When you ask someone here “How are you?” they reply not with a British “Not too bad” but with a Brasilian “Tudo otimo!” “Everything’s grand!” Given the optimistic energy of Brasil, perhaps they will be able to address the problem of political ethics with new vigour.

P.S. Edson Louzada can be reached at louzadapop@gmail.com. Every Saturday and Sunday evening between 6 and midnight he is at the Avenida Atlântica market on the central reservation – the calçadão – on the beachfront in Copacabana in Rio. He’s at posto de salvamento 5, opposite Rua Sá Ferreira.

Brasil is hip. Time Out London publishes a Sao Paulo edition, Macy’s New York has a Brazilian month, Rock in Rio and now ArtRio are international hits  http://riorealblog.com/2012/09/13/artrio-snowballs-into-a-draw-far-beyond-carioca-dreams-the-second-time-around/ , the Forbes September 10 cover girl for a feature on “The 100 Most Powerful Women” is Brasil’s Presidenta Dilma Rousseff. It is time for Brazil to be discovered. Again.

The Impressionist view of Santa Teresa

We Flew Down to Rio and danced The Carioca in 1933. Peggy Lee sang “Caramba! It’s the Samba” in 1948. We sighed over The Girl From Ipanema in Astrud Gilberto’s accented English in 1963. US New Wave singer David Byrne produced a number of Brazilian music compilations – 1989’s O Samba is very good. It’s no accident that we know Brasil through the music of this most musical of nations.

Teatro Municipal do Rio de Janeiro, opened 1909, restored 2010

In reality, Brasil has always developed independently and prolifically. The Rio de Janeiro of the 1920s and 1930s rivalled Paris and London for sophistication, with broad boulevards, grand architecture, modern art (see Semana de Arte Moderna  http://pt.wikipedia.org/wiki/Semana_de_Arte_Moderna )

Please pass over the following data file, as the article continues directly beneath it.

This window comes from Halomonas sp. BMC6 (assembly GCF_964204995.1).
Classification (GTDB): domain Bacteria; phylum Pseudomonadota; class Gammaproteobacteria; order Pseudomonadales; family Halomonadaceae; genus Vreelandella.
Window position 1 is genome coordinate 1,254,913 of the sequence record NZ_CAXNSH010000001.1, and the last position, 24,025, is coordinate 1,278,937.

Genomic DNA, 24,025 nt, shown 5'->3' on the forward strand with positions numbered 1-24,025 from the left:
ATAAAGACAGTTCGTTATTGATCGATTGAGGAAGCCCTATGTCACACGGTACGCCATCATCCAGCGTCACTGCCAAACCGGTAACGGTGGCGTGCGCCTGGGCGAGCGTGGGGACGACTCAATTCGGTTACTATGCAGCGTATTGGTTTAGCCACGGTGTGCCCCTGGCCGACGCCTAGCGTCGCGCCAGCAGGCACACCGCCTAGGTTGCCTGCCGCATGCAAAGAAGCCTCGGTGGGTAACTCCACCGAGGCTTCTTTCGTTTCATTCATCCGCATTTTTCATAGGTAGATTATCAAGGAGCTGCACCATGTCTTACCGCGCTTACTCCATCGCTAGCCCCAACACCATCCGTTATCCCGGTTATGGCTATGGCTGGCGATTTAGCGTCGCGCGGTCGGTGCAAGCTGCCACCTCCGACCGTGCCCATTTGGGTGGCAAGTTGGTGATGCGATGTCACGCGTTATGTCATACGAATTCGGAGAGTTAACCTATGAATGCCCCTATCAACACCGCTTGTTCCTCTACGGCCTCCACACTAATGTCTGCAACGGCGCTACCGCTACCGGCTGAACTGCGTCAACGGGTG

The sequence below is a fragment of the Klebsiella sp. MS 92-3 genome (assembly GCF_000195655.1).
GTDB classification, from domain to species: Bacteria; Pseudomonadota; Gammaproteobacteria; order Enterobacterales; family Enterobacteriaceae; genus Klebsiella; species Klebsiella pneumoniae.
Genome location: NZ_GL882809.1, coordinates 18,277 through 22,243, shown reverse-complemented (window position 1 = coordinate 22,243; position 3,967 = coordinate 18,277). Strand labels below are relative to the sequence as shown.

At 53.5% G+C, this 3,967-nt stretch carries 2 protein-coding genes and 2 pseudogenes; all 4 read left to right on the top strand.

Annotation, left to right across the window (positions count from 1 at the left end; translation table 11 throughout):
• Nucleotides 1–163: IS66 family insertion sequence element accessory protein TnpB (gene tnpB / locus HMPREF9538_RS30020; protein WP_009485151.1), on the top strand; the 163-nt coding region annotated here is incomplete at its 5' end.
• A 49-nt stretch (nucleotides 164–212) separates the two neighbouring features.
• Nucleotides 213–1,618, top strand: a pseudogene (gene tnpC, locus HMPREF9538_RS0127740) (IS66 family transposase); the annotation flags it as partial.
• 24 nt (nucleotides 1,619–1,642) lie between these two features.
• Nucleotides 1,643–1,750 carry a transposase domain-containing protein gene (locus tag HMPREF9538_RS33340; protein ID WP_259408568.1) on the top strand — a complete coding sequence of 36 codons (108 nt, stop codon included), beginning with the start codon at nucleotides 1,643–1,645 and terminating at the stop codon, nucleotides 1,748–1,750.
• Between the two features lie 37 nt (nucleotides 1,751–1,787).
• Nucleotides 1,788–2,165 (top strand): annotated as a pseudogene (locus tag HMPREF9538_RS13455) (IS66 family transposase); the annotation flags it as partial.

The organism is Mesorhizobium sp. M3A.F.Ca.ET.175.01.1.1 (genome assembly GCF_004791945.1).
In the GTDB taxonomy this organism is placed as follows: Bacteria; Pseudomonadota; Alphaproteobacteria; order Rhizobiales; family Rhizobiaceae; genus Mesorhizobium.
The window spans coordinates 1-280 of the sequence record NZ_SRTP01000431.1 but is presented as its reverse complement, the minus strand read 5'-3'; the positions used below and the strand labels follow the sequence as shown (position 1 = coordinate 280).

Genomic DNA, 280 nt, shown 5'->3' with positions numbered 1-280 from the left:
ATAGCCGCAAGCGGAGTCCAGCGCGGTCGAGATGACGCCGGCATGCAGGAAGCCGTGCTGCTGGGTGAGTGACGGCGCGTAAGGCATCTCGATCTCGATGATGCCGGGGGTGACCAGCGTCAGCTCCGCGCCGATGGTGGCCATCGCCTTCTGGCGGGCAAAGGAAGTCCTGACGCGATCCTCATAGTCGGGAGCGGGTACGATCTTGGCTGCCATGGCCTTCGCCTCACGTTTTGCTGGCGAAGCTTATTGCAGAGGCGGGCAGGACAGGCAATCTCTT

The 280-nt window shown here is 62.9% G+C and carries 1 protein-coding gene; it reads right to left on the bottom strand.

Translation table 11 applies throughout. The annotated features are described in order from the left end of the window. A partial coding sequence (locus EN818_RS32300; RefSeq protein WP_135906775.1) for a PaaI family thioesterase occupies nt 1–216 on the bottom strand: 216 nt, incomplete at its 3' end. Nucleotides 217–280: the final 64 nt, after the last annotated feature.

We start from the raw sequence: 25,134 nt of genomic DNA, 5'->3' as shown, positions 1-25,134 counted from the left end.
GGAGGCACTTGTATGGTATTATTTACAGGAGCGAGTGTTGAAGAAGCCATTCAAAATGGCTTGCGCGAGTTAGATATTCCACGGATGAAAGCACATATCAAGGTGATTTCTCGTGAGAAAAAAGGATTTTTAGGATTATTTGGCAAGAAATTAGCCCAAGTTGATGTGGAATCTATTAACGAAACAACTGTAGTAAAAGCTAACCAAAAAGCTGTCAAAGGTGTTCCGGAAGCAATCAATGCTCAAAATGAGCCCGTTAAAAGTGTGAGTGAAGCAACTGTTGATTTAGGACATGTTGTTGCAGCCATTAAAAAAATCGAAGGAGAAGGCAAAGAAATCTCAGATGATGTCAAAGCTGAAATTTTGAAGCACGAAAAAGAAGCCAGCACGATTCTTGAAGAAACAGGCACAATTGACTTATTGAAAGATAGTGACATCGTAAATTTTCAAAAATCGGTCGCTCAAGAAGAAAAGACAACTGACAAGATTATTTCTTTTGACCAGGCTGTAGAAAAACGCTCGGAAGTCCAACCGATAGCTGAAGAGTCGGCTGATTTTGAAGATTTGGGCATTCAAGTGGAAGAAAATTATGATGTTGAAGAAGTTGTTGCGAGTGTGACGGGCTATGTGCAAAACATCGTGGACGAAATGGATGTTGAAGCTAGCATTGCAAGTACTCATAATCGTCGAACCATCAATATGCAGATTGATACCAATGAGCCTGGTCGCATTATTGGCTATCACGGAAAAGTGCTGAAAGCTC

Exhibition curated by Mário de Andrade and the Group of Five, image by Emiliano di Cavalcanti

and the disposable income which made it possible, in the time of the ‘café com leite’ political settlement of coffee barons and cattle ranchers.

In the old capital Rio, Time Out tells us that “the more adventurous tourists” make their way up the hill to Santa Teresa. Rio is full of such hills, from the morro do Corcovado (Hunchback Hill) on which Cristo Redentor stretches out his arms, to the lesser-known hills which are home to the favelas – originally meaning villages – where Rio’s poor find a place to live. As in Wales, you move down to the better locations as soon as you can.

The view enjoyed from Cristo Redentor

When you take the 014 bus from Centro up the cobbled hill to the Santa Teresa neighbourhood, the ride is exciting – you feel the tyres scrabble for purchase as they slide across the granite setts. The bright yellow trams which were a distinctive feature of the area are being renovated … or has the service been withdrawn because of a fatal accident in 2011? Probably both, if the usual Brasilian story prevails. Expert at making a virtue of necessity, they are proud of their ability to find a way through (um jeitinho). And are the trams really called bondes because when they were introduced they advertised the attractions of European war bonds?